Sea shanties had been work songs developed on nineteenth century crusing vessels. Gerry Smyth, an English professor at Liverpool John Moores College and creator of “Sailor Track: The Shanties & Ballads of the Excessive Seas,” factors out that chart-topping single “Wellerman” isn’t technically one: Shanties have a call-and-response construction that was used so sailors might sing and work in unison whereas performing bodily demanding duties.
“When (Evans) is singing the primary 4 strains on his personal earlier than all people joins in on the refrain, the sailors are sitting round, biting their nails and having a fag and so forth. That’s not going to work,” Smyth defined.
Nevertheless, the professor mentioned the music may very well be tailored for a shanty since it’s about “maritime issues” corresponding to whaling.
Whether or not or not “Wellerman” counts as a shanty, there is no such thing as a denying it has precipitated a stir on-line. Evans’ rendition, posted late December on TikTok, has gotten 10.9 million views so far. Claire Maddocks, a neurologic music therapist, mentioned she thinks sea shanties attraction to folks due to the “simplicity of a human voice,” and the repetitive, predictable nature of the music.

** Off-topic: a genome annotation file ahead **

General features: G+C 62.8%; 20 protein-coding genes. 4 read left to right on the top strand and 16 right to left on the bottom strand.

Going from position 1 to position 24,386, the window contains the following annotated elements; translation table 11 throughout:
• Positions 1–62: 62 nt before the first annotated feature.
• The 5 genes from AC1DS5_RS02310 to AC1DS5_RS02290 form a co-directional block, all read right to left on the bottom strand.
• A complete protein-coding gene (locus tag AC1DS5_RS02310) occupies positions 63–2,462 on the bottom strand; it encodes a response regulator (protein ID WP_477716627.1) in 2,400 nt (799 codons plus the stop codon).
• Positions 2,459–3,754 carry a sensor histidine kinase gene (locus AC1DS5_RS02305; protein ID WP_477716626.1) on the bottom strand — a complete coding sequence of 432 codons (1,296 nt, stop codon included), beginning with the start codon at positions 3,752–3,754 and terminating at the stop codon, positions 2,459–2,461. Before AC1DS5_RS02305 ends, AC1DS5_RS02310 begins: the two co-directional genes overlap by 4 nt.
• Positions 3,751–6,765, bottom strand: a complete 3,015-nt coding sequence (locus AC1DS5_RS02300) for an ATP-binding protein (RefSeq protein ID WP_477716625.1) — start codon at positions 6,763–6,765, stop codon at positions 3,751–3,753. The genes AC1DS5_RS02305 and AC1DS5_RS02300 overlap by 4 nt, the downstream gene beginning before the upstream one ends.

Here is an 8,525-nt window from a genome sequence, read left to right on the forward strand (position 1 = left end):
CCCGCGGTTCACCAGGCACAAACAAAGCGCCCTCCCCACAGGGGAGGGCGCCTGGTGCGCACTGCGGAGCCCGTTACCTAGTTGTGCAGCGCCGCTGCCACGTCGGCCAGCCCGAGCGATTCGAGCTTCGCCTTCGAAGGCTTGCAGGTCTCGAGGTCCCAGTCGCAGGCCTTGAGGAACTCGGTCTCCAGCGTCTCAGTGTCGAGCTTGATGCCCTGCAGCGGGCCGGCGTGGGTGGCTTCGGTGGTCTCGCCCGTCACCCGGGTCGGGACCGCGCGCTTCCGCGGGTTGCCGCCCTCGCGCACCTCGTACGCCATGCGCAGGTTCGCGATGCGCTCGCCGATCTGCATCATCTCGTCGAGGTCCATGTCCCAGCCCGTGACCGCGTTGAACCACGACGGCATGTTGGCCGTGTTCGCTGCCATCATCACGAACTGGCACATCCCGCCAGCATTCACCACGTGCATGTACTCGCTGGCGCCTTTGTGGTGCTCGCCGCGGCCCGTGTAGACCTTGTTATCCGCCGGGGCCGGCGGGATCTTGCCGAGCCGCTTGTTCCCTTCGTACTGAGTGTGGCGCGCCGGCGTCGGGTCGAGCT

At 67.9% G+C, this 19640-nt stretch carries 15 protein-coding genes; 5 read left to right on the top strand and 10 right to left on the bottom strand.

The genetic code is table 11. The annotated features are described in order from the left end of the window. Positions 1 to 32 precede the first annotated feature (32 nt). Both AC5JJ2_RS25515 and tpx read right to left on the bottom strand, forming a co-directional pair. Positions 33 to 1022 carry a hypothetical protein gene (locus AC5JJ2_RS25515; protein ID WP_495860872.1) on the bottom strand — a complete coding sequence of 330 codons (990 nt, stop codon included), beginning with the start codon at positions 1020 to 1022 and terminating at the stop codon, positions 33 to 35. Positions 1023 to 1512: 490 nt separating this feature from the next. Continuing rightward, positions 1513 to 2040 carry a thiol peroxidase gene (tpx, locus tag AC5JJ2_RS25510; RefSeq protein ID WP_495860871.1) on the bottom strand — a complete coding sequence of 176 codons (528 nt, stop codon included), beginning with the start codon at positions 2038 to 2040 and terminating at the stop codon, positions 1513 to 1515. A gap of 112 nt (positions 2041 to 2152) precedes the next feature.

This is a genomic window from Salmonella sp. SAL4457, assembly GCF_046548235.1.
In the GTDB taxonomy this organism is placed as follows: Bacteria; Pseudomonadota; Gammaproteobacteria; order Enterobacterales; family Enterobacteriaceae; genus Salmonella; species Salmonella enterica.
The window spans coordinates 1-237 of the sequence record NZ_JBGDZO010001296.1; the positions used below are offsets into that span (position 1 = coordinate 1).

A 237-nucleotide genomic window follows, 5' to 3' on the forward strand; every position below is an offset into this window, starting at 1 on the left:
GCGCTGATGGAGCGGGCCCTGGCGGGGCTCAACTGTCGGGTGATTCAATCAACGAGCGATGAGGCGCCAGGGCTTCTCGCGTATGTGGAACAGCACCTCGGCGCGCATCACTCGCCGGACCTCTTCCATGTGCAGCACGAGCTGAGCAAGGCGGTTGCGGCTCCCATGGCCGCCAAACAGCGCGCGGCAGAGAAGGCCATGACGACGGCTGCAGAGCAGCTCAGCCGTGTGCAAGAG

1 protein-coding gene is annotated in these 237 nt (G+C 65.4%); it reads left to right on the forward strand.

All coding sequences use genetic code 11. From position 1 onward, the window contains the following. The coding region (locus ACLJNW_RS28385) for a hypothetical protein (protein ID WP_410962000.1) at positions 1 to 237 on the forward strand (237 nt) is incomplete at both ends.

“We hear precisely the place it will go subsequent” so we’re drawn in, Maddocks says. “I suppose a bit like once you begin watching one thing on Netflix and also you sort of begin to preserve watching since you care in regards to the character. There’s virtually that sort of emotional draw to that.”